Twice in the last two weeks, I’ve screwed up with readers and had to apologize for making assumptions I should not have made. If I explained each situation, you’d understand why I assumed what I did, but that doesn’t excuse my blunder. The fault rests squarely on my shoulders.
Even as I write that, it’s hard to admit, hard to feel the disappointment in myself, hard to fess up to my part.
Why do we struggle to say we’re sorry? For whatever part we had in a conflict? Why do we struggle with it so much in marriage? With it in our sex struggles in marriage?
All organisms possess self-preservation, “a natural or instinctive tendency to act so as to preserve one’s own existence” (Merriam-Webster). For humans, that existence includes our sense of self. When we feel attacked, we react in defense.
Interestingly, the two primary motivators of self-preservation behaviors are pain and fear. “Pain motivates the individual to withdraw from damaging situations, to protect a damaged body part while it heals, and to avoid similar experiences in the future,” while ” fear causes the organism to seek safety and may cause a release of adrenaline” (Wikipedia, self-preservation).
I’ve seen this time and time again regarding sexual problems. The pain and fear of what’s happening, or not happening, attacks a spouse’s sense of their self. Rather than ask where or how they might have contributed to problems in the marriage bed, they react defensively. It’s an understandable instinct of self-preservation — to protect themselves from experiencing further damage or to seek safety from the pain and fear they feel.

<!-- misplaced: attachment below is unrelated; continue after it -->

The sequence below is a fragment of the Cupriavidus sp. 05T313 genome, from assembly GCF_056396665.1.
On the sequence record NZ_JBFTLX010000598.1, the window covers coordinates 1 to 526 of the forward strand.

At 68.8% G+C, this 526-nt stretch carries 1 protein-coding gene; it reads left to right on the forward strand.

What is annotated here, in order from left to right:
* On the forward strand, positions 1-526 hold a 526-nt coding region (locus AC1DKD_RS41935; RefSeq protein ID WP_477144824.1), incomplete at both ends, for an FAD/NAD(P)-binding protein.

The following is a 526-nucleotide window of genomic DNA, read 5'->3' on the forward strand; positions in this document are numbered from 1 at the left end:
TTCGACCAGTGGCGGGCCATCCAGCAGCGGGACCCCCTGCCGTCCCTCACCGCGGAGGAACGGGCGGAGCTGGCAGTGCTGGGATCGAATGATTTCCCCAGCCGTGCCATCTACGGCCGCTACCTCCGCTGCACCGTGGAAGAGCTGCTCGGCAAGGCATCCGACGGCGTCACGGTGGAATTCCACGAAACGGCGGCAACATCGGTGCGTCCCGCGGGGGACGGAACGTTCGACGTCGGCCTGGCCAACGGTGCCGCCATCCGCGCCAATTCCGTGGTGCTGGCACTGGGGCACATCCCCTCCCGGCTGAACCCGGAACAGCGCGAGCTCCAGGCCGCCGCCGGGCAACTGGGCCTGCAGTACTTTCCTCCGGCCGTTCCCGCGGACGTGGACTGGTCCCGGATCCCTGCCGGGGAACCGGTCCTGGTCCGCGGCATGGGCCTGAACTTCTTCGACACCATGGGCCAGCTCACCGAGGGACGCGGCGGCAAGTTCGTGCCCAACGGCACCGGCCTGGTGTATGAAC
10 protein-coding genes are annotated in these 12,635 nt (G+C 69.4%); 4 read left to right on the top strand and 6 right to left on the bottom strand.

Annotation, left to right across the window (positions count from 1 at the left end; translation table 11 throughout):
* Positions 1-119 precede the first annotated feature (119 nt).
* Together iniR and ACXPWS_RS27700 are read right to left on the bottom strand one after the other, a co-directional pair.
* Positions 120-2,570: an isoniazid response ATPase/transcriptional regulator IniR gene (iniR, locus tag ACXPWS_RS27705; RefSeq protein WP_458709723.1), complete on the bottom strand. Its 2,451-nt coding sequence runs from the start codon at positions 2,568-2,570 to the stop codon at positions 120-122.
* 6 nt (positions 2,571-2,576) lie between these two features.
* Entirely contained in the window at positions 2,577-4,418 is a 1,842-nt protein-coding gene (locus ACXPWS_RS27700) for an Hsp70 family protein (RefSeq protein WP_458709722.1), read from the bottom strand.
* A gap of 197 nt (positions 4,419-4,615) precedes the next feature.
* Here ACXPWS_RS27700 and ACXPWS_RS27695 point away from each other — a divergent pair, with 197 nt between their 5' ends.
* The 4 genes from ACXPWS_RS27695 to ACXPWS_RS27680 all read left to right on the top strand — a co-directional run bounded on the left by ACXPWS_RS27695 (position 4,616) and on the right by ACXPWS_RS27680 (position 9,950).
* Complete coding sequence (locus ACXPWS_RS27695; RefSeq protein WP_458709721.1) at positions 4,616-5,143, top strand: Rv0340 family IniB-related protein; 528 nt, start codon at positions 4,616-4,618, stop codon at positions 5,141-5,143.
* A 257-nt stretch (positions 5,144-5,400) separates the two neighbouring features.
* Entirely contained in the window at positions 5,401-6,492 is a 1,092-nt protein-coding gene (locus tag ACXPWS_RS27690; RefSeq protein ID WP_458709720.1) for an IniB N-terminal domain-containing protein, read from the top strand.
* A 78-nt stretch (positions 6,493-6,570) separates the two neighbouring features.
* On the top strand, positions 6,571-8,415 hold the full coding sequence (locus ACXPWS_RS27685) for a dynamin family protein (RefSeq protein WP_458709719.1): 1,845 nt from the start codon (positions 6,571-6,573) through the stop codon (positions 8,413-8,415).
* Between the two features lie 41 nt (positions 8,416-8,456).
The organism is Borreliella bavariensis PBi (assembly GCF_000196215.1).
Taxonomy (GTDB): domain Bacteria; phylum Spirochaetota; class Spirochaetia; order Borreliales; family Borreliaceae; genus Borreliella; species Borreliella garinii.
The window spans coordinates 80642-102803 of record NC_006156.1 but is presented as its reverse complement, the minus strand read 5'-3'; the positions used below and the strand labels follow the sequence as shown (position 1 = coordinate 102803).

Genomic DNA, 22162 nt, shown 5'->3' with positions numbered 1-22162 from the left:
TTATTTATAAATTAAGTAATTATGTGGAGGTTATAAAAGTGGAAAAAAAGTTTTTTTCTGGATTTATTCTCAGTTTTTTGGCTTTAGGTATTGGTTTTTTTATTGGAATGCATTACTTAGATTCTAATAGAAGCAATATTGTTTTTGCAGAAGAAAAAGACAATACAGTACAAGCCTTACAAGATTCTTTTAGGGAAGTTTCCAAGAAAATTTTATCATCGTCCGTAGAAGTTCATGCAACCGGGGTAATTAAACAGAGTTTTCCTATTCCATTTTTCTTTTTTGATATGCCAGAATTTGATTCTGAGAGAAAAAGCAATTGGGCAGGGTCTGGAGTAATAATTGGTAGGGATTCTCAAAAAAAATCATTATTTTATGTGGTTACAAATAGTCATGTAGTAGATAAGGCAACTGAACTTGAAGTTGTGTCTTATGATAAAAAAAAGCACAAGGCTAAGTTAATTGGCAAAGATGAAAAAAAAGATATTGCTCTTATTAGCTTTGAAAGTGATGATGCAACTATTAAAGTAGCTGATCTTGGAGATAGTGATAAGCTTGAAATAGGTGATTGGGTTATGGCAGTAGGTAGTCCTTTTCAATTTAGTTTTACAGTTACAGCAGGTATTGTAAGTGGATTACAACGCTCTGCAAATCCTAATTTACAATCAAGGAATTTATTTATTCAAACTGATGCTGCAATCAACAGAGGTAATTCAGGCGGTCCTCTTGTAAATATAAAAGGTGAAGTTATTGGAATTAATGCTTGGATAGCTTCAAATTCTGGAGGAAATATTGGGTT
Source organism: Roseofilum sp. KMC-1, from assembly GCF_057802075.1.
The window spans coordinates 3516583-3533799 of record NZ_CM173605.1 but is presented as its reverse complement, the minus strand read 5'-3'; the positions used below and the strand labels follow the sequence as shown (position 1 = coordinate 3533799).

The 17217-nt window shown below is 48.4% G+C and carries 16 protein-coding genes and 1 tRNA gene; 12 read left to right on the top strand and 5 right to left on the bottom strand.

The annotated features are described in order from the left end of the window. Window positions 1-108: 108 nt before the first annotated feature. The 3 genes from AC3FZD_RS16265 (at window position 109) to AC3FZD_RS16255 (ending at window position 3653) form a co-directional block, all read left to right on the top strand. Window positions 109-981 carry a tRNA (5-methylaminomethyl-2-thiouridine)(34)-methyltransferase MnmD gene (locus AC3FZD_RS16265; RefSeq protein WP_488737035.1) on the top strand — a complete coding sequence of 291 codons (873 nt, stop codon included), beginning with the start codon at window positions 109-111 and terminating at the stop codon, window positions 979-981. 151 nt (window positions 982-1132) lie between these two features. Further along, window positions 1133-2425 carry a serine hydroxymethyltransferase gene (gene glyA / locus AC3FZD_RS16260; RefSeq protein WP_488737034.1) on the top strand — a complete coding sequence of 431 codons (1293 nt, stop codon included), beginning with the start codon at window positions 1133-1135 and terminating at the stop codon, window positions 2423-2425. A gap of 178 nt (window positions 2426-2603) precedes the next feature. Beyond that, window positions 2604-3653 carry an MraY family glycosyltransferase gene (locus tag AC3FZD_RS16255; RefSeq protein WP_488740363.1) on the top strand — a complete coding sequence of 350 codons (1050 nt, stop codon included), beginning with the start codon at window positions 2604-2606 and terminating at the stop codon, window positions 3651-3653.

We all employ defense mechanisms to preserve ourselves. But we have individual tendencies to use certain ones more often than others.
Before you read on, think about the biggest problem you have regarding sex in your marriage. It may be a huge disconnect that has caused intense conflict or a smaller one that you both want to address. But as I outline six common defense mechanisms, consider that issue and ask which defense mechanisms you relate best to.
Do NOT try to identify your spouse is on this list. At least not yet. Work on yourself first!
“What problem? There’s no problem. I don’t know why my spouse thinks there’s a problem.”
Few people living in denial about sex problems are currently reading this blog post, because the Kings and Queens of De-Nile are unlikely to visit a Christian sex site. However, you may be denying other issues in the marriage that contribute to sexual problems, like relational conflict or porn use.
“Everything else is great in our marriage. It’s only the sex part that’s an issue.”
This could be true, if you’re dealing with a temporary downturn in intimacy or a physical impediment you need to address. But compartmentalization also happens when someone says the marriage shouldn’t be affected by a lack of sex or that spirituality and sexuality have nothing to do with each other. Truth is, sex struggles may tap into pain or fear, so it’s easier to simply set sex aside and close it off.
“I’m not the one with a problem. My spouse is the one with a problem.”
Again, this could be true if you have a deeply selfish or abusive spouse, but most of us don’t. (If you do, see Are You in an Abusive or Destructive Marriage?) Instead, projection is when we contribute to the problems or feel things we don’t want to feel, and instead of addressing those, we project them onto our spouse. One example is the unfaithful spouse who accuses their mate of cheating, but it could also be something like a refusing spouse who projects onto their spouse the accusation of controlling the marriage bed.
“It’s entirely reasonable for me to feel and react the way I do. Because…”
You can recognize rationalization when the sexual problem comes up in conversation, and you immediate have an answer that could be introduced with “Yeah, but…” Then you go on to explain the circumstances that warrant your feelings, actions, and reactions. For example, of course you don’t have more sex because it’s messy and takes too much time. (Concerns which can be addressed, by the way.) Another form this takes is whataboutism, where you rationalize your behavior by pointing out a separate failure of your spouse.